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The warm-up: how reflective and timed tasks can help to focus students’ minds during English lessons

Back in November, things weren’t clicking with my current Y11 class. Whilst their bodies would enter the classroom on time for lessons, their minds were often elsewhere – stuck in the weekend, or on prom dress ideas. Or even – and this is a low for any English teacher – on their next maths lesson. It was clear to me that in order to remedy this lack of focus, I’d need to do more than confiscate simultaneous equation sheets or ban talk of fishtails and necklines.

So often during my previous 10 years of teaching I’ve failed because my planning has hinged on achieving perfection. My fragile mindset has meant I would discard ideas if they were anything less than instant and wondrous successes.

This (school) year, I’ve been working on my stickability. I’ve built in more time for reflecting and tweaking. Even with relatively successful ideas, I’ve thought longer and harder about how they could be improved. Trial and error, incremental change, call it what you like, it’s a very satisfying way of working because you get lots of little wins rather than loading all your expectations on an instant, all or nothing success.

So never mind version 2.0, the strategy I’m about to describe for overcoming my Y11’s lack of focus is probably about version 14.0. But it’s all the better for it… oh and the pupils don’t mind – in fact, I don’t think it would be stretching a point to say they’re appreciative of the tweaks.

Every lesson (and I mean EVERY lesson) pupils enter the classroom to be confronted by (or should I say greeted by) an A3 piece of paper with four activities on.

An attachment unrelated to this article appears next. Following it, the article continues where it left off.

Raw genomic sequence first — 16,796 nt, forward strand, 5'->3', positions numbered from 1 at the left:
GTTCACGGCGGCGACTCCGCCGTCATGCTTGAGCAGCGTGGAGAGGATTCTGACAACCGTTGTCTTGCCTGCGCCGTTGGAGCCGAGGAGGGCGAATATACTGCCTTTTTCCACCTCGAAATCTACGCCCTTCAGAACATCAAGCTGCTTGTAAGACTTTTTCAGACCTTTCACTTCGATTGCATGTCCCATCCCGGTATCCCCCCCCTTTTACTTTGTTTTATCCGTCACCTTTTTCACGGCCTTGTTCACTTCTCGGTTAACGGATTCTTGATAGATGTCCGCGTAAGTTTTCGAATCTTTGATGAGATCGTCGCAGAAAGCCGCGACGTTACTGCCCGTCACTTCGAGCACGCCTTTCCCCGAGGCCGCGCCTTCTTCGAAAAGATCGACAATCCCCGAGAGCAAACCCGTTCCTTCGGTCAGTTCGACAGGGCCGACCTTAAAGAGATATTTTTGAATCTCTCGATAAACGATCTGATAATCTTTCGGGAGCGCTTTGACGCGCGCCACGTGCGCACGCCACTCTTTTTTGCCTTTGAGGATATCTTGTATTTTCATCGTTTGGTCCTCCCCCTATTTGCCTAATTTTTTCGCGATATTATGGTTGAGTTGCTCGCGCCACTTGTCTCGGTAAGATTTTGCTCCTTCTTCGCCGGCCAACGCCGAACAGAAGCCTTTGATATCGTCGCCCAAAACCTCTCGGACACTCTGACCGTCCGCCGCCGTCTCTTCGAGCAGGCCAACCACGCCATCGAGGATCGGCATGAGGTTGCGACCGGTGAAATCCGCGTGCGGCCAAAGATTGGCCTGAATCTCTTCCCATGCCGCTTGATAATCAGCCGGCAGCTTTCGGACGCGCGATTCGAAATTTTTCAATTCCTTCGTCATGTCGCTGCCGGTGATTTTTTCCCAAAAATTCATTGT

Activity number one is five spellings (from the list I gave them to stick on their fridges last parents evening) – this takes about 90 seconds to complete but brings about instant silence and focus.

Next comes a speed test. I love this. They get two minutes (stopwatch on big screen) to write on a given topic (sometimes it’s Mr Birling or Benvolio, sometimes it’s a random topic like apples or last night’s I’m A Celebrity, dependant on what mood I’m in). I tell them that, for two minutes only, nothing counts except speed and legibility. All have noticed they’re getting faster. Granted, this isn’t the most crucial factor of a successful exam, but it’s certainly of importance – more so than we cater for I think.

Activity three is taken straight from a GCSE workbook – it takes them a couple of minutes and typically might be a grammar exercise or a writer’s technique challenge.

The final activity is always related to the previous lesson. Sometimes it’s just a question or a little fill-in-the-blanks exercise. I find the order of the activities is crucial. Finishing this part of the lesson with a re-cap allows for a smooth transition to the new focus.

In total, the sheet takes 10 minutes max. Pupils help themselves to an answer sheet as soon as they’ve finished.

It’s really satisfying and I’d love to get to a position where I was doing something similar with every year group.

The latest tweak? Well I’ve started branding it ‘The warm-up’, which means I can segue nicely into ‘The workout’ of the main lesson.

What about ‘The cooldown’?, I hear you ponder. Well for now, that takes the form of five minutes reading time. Usually non-fiction or, this being English in 2017, something from the 19th Century of course.